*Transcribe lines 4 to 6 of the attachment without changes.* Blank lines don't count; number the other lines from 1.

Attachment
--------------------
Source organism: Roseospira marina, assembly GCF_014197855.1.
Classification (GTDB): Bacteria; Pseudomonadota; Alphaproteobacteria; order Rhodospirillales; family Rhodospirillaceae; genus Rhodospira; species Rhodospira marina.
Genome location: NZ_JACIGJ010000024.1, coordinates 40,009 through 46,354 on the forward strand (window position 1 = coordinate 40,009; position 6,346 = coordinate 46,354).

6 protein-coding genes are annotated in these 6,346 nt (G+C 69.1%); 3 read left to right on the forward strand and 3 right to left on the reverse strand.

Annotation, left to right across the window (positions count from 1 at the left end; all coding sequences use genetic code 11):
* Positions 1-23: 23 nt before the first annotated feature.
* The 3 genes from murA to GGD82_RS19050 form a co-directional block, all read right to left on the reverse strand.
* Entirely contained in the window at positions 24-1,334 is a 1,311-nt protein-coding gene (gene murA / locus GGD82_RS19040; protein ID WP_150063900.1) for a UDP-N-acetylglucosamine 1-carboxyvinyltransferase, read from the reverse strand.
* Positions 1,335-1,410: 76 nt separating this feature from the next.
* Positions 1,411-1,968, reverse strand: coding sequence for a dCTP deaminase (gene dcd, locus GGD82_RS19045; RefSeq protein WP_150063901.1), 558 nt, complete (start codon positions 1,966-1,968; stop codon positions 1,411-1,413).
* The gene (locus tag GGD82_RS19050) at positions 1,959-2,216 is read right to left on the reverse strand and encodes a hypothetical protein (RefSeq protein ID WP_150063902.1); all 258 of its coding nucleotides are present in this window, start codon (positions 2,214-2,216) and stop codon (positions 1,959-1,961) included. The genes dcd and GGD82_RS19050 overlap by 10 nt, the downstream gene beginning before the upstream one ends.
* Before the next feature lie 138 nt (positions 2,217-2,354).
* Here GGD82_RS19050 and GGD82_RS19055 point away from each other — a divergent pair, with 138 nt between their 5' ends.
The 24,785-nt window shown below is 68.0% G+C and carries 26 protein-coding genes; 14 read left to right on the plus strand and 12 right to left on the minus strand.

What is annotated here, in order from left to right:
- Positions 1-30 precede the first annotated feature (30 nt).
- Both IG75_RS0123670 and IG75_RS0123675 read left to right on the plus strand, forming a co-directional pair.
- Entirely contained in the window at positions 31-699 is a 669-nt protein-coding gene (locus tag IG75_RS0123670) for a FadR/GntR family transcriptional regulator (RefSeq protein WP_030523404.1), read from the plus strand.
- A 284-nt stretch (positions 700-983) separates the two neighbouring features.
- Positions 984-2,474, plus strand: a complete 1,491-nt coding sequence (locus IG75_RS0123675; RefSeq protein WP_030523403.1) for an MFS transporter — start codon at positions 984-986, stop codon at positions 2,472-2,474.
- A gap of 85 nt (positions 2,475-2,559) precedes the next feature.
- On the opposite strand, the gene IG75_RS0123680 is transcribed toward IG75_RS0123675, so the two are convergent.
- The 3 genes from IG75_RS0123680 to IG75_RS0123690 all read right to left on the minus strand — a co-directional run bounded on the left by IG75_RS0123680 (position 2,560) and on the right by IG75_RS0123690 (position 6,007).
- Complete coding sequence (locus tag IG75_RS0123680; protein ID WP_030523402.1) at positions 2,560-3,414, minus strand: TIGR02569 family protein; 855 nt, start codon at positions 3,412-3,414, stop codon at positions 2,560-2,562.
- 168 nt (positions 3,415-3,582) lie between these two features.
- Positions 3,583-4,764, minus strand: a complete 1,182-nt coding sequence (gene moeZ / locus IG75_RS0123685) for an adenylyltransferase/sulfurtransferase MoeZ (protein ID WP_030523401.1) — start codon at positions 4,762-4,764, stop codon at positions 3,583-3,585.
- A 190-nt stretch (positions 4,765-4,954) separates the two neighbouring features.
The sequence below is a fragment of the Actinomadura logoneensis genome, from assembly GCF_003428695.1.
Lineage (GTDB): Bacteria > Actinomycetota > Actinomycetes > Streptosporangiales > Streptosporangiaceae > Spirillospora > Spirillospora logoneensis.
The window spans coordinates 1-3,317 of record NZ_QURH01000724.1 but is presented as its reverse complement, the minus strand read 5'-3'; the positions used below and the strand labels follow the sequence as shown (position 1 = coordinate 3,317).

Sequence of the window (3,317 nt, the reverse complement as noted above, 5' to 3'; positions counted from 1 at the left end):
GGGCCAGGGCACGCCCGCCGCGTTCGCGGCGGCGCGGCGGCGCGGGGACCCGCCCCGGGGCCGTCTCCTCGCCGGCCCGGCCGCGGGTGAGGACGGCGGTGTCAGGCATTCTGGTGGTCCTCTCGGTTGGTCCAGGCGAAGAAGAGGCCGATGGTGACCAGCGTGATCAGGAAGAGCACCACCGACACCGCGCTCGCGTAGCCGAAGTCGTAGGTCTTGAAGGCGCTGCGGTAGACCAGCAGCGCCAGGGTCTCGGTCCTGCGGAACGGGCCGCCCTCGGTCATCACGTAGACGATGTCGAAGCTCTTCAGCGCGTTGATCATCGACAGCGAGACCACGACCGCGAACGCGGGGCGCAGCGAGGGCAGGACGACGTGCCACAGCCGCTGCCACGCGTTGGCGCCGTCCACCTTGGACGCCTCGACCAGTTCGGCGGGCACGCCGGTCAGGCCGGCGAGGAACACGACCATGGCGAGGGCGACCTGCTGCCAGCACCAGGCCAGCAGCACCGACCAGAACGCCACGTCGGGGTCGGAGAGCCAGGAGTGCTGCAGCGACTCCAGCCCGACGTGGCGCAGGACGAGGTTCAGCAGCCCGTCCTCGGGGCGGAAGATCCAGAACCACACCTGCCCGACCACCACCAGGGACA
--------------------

6 protein-coding genes are annotated in these 6,346 nt (G+C 69.1%); 3 read left to right on the forward strand and 3 right to left on the reverse strand.

Annotation, left to right across the window (positions count from 1 at the left end; all coding sequences use genetic code 11):
* Positions 1-23: 23 nt before the first annotated feature.